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Lessons from Esther

Updated: Mar 4, 2022

What roles can you use to glorify the Lord?

Most of us know the story of Esther.  At least, we’ve heard her name and maybe know she was a queen in the Bible.  I grew up in a Christian home, attended church regularly, participated in and led Bible Studies, and even worked at camp.  However, it wasn’t until recently that the Lord really used the story of Esther to teach me some pretty valuable lessons.

The Jews were in exile in Babylon.  They had been for quite some time, with many surrounding nations as enemies.  King Xerxes, the ruling authority in Persia at that time, banished his queen for some disrespect and held sort of an “audition” for a new queen with the young, beautiful candidates from throughout his territory.  Esther was chosen from one of the provinces to go to the king’s palace as a potential candidate for wife and she won!  She married Xerxes and became Queen.

For whatever reason, Xerxes honored a guy named Haman.  He was elevated in position and given special treatment.  Haman was disrespected by a Jew and, in his anger, petitioned Xerxes to massacre all of the Jews.  Without a reason not to, Xerxes basically said “sure.”

Mordecai, Esther’s adopted father, urged Esther to go to Xerxes and beg for mercy on behalf of the Jews.  Esther responded by saying that she could potentially be put to death if she came to the king without being summoned and therefore didn’t want to do it.  Mordecai’s response is challenging:

“Do not think that because you are in the king’s house you alone of all the Jews will escape. For if you remain silent at this time, relief and deliverance for the Jews will arise from another place, but you and your father’s family will perish. And who knows but that you have come to your royal position for such a time as this?”  Esther 4:13-14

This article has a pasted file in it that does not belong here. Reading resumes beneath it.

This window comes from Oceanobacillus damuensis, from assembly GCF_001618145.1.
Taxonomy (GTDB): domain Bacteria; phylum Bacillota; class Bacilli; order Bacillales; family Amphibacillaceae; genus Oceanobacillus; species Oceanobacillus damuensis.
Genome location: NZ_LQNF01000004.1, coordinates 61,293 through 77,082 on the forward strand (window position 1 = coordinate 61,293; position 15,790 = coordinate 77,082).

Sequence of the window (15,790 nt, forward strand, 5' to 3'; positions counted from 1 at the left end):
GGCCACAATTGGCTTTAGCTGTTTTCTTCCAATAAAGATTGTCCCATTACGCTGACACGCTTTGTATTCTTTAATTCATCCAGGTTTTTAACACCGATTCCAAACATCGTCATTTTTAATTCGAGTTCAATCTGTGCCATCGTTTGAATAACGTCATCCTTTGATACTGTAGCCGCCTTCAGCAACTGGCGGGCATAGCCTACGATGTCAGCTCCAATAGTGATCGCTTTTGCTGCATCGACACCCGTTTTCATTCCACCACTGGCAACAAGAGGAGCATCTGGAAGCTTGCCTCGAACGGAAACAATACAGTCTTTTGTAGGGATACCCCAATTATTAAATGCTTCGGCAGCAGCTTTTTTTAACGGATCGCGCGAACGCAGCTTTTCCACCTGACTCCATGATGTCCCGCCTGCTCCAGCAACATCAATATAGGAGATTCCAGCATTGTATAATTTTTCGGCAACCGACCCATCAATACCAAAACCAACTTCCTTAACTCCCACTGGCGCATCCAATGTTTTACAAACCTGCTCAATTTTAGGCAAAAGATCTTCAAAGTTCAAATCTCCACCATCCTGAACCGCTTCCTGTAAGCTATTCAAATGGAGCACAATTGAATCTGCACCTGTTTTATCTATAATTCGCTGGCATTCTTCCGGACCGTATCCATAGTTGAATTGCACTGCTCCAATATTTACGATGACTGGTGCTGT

First, in our distress, God always has a plan for relief and deliverance.  When Mordecai says “relief and deliverance for the Jews will arise from another place,” he is demonstrating trust in the Lord’s covenant promises to Israel and faithfulness regardless of his circumstances, and so should we.  

Second, God does not need any of us to accomplish His will.  Mordecai evidenced this belief by confidently saying it will come from another place than Esther.  He acknowledged that God does not need Esther to save His people.  God does not need any of us, and yet He chooses to use us anyway.  In light of the reality that God doesn’t need any particular one of us, we should never be so prideful to think that we are so important that God’s will cannot be done without us.  We should humbly acknowledge with awe that God chooses to use us and press on in humble dependence on the Lord.

Third, while we are not all in “royal” positions, we have been given positions and roles in life that enable us to accomplish what the Lord has set before us.  We should not take for granted the opportunity of each position.  We should start in our homes with those we live with and our geographical neighbors, in our churches with those we sit next to each Sunday, in our workplace with employees and customers we interact with.  Each role is a “position” we’ve been given in this season, to witness to and testify of the Lord’s goodness.  Who knows but that you have come to your position for such a time as this?  How will you use your position to glorify the Lord?

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